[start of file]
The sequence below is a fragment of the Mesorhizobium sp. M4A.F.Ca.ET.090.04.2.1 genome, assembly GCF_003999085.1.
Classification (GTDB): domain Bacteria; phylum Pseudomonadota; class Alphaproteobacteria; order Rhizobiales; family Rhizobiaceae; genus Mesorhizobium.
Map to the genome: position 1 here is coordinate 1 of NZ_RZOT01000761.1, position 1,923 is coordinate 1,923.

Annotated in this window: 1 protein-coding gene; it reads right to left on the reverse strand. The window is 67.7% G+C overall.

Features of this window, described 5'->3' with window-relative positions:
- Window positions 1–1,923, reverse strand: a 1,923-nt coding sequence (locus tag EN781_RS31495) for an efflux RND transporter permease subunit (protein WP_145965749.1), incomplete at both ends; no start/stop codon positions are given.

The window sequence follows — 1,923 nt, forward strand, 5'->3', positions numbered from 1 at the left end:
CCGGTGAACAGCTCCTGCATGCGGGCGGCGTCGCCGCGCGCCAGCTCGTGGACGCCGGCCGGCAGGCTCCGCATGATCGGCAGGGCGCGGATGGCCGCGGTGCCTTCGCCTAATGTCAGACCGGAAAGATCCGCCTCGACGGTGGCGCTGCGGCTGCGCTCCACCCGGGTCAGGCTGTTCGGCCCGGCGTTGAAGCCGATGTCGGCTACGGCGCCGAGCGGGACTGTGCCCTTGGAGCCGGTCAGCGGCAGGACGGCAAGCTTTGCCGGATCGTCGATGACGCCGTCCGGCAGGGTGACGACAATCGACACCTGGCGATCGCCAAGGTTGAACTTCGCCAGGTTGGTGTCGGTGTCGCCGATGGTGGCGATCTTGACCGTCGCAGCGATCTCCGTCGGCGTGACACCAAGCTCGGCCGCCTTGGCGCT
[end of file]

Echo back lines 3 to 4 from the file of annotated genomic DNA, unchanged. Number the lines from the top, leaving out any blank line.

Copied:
Map to the genome: position 1 here is coordinate 1 of NZ_RZOT01000761.1, position 1,923 is coordinate 1,923.

Annotated in this window: 1 protein-coding gene; it reads right to left on the reverse strand. The window is 67.7% G+C overall.